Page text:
Some DSL (Digital Subscriber Loop) providers have certainly led the industry in communicating rates for their service that are unlikely to ever be experienced by their customers, with statements such as “Speeds upto 50 Mbit/s,” note that all-important ‘upto’ term. Ofcom in the UK has started an investigation into this practice. Physical loop limitations mean that unless your house is next to the local exchange, the actual throughput will be much lower, typically one half to one quarter of that rate.
Earlier this year I did a quick survey examining the mobile industry and its claims as multiple wireless technologies are offered to customers. The US is focusing upon average download speeds and defining the conditions upon which those speeds are achieved. The rest of the industry uses ‘upto’ with in some cases guidance on what can typically be expected.
For DSL, through-put is dependent on loop-length, noise at the local exchange (generally Gaussian), concentration in the carrier’s network, and congestion on the site being accessed. For example, at home I know I get 2.8 Mbit/s rain or shine. However, for my mobile data service the throughput is dependent on my distance from the tower, the number of people simultaneously using that tower, whether I’m indoors, the weather (fading is Rayleigh not Gaussian, so sometimes it just does not work), which device I’m using, and what smarts the operator has in their network to squeeze the data; as well as the concentration in the carrier’s network and congestion on the site/service being accessed.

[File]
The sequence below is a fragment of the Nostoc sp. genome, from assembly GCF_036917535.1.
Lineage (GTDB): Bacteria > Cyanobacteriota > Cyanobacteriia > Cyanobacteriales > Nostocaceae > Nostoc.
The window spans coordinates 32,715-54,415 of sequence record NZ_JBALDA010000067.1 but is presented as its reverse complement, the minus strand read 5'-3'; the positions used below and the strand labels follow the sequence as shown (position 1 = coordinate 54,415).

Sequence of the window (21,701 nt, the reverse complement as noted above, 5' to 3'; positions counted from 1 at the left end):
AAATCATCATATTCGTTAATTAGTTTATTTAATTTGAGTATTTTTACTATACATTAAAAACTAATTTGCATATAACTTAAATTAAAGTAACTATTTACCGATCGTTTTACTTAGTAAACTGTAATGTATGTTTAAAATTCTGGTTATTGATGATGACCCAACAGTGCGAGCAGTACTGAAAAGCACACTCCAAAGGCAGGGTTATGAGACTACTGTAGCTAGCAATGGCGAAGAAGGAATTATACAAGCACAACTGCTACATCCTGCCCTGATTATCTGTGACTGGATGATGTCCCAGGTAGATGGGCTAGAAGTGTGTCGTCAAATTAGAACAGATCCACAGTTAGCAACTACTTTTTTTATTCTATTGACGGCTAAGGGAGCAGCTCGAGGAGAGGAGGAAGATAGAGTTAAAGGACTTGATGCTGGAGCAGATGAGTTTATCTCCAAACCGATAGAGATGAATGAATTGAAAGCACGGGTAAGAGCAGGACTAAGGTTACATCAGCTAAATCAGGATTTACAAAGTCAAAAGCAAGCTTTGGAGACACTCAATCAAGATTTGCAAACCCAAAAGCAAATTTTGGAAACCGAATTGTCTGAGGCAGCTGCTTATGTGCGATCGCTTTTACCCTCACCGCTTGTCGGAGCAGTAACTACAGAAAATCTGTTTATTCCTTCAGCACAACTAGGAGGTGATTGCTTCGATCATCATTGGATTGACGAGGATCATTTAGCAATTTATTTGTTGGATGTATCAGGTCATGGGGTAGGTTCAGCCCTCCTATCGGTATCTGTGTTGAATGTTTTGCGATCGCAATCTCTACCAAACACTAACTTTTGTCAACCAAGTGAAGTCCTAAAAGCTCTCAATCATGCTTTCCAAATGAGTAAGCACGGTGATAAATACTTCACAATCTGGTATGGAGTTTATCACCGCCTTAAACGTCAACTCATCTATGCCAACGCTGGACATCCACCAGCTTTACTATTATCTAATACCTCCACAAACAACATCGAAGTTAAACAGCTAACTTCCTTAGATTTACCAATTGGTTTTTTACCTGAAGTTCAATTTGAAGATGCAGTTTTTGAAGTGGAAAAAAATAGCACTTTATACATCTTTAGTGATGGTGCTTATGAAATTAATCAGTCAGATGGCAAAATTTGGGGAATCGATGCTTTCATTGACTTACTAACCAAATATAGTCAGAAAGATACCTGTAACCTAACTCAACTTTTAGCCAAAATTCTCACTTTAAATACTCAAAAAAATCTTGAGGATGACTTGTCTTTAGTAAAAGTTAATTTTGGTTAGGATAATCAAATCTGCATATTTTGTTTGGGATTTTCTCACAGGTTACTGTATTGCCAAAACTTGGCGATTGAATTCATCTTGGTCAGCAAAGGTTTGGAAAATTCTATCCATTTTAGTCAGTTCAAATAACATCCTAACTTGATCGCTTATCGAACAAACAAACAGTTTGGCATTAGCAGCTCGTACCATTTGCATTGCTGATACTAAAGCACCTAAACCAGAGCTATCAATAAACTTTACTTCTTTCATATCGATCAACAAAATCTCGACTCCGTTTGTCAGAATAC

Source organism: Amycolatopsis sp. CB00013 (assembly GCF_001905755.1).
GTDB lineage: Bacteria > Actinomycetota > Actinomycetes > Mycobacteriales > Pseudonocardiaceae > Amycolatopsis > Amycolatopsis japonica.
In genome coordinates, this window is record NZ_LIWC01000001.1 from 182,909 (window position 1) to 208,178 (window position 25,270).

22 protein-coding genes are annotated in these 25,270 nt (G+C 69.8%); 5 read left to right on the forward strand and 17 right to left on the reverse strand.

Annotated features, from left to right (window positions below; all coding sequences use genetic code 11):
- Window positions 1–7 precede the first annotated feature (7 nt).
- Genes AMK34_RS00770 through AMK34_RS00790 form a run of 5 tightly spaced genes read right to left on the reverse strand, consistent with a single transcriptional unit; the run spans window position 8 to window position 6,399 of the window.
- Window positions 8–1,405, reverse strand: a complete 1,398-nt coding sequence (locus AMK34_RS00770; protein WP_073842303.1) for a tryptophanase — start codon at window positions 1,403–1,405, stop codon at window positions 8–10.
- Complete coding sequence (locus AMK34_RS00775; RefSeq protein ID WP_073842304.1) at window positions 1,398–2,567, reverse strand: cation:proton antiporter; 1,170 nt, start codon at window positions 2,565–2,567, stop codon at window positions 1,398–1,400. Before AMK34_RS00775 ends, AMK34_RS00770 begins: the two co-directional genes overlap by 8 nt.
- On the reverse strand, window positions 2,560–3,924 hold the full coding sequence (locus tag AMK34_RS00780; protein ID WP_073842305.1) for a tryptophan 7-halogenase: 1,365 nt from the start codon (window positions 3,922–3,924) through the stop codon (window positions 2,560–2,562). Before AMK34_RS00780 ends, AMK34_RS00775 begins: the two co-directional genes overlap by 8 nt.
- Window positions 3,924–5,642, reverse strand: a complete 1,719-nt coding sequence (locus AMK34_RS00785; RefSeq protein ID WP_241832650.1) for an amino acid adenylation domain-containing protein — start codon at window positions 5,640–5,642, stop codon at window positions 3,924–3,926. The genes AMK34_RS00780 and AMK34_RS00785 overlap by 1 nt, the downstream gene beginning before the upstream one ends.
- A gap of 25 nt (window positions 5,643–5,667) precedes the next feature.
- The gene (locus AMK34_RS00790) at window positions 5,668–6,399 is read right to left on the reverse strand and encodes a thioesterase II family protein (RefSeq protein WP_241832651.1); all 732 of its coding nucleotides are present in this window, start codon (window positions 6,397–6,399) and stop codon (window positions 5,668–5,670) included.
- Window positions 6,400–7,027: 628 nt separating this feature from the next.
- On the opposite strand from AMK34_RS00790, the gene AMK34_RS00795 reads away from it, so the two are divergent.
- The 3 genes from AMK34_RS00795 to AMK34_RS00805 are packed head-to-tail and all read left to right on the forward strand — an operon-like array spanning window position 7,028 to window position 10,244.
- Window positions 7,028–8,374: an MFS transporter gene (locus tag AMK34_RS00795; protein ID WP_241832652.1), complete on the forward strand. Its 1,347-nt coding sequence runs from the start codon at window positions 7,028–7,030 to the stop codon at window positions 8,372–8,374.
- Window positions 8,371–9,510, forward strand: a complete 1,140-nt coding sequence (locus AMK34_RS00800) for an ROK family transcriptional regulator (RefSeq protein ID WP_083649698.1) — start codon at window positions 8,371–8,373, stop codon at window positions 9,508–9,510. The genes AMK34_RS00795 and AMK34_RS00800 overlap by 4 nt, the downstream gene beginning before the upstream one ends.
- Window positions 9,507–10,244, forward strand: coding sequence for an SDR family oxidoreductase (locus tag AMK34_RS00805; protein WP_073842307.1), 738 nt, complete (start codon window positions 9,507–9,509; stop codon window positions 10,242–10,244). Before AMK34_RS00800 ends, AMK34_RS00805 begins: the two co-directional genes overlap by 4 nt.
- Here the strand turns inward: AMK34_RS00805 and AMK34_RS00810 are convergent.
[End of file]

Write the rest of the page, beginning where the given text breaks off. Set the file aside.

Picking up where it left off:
My experience with throughput on my mobile service is definitely more variable. This raises the question does average download speed mean anything? Upto speeds have been used in playing marketing games about size. When really what matters is how long it takes to download an email with a 1MB attachment, or how long will it take for the BBC news website frontpage to download, or how often will a webpage or email download timeout? It’s definitely something that an independent agency, such as JD Power and Associates or Consumer Reports, should be evaluating and comparing across operators as mobile access to the Internet becomes as pervasive as mobile voice services. In an ideal world it would be nice to see a number of measurements around a region, for example NYC metro area, comparing operators’ performance with mean and percentage of measurements above some ‘adequacy’ user experience level.